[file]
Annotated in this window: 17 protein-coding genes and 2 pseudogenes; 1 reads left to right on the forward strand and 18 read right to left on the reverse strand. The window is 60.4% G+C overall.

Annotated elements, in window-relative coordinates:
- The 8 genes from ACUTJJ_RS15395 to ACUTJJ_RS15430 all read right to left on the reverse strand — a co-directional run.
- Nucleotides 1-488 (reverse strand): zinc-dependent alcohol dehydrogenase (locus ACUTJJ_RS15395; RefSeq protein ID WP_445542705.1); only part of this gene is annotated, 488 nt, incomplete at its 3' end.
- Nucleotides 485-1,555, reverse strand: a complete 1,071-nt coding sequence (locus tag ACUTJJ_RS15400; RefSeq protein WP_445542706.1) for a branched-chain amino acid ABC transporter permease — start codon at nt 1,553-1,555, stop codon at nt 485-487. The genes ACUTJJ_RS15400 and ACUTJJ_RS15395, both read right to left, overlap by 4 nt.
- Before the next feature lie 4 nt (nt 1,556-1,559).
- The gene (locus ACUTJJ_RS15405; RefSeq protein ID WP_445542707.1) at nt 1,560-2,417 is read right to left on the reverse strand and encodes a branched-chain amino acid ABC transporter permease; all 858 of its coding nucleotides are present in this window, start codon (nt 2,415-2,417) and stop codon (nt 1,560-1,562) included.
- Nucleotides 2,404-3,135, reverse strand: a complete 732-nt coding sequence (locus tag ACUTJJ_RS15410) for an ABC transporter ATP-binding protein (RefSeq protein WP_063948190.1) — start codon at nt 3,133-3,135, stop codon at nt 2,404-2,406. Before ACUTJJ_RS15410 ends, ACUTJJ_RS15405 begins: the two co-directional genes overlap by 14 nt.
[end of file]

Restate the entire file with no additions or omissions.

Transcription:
Annotated in this window: 17 protein-coding genes and 2 pseudogenes; 1 reads left to right on the forward strand and 18 read right to left on the reverse strand. The window is 60.4% G+C overall.

Annotated elements, in window-relative coordinates:
- The 8 genes from ACUTJJ_RS15395 to ACUTJJ_RS15430 all read right to left on the reverse strand — a co-directional run.
- Nucleotides 1-488 (reverse strand): zinc-dependent alcohol dehydrogenase (locus ACUTJJ_RS15395; RefSeq protein ID WP_445542705.1); only part of this gene is annotated, 488 nt, incomplete at its 3' end.
- Nucleotides 485-1,555, reverse strand: a complete 1,071-nt coding sequence (locus tag ACUTJJ_RS15400; RefSeq protein WP_445542706.1) for a branched-chain amino acid ABC transporter permease — start codon at nt 1,553-1,555, stop codon at nt 485-487. The genes ACUTJJ_RS15400 and ACUTJJ_RS15395, both read right to left, overlap by 4 nt.
- Before the next feature lie 4 nt (nt 1,556-1,559).
- The gene (locus ACUTJJ_RS15405; RefSeq protein ID WP_445542707.1) at nt 1,560-2,417 is read right to left on the reverse strand and encodes a branched-chain amino acid ABC transporter permease; all 858 of its coding nucleotides are present in this window, start codon (nt 2,415-2,417) and stop codon (nt 1,560-1,562) included.
- Nucleotides 2,404-3,135, reverse strand: a complete 732-nt coding sequence (locus tag ACUTJJ_RS15410) for an ABC transporter ATP-binding protein (RefSeq protein WP_063948190.1) — start codon at nt 3,133-3,135, stop codon at nt 2,404-2,406. Before ACUTJJ_RS15410 ends, ACUTJJ_RS15405 begins: the two co-directional genes overlap by 14 nt.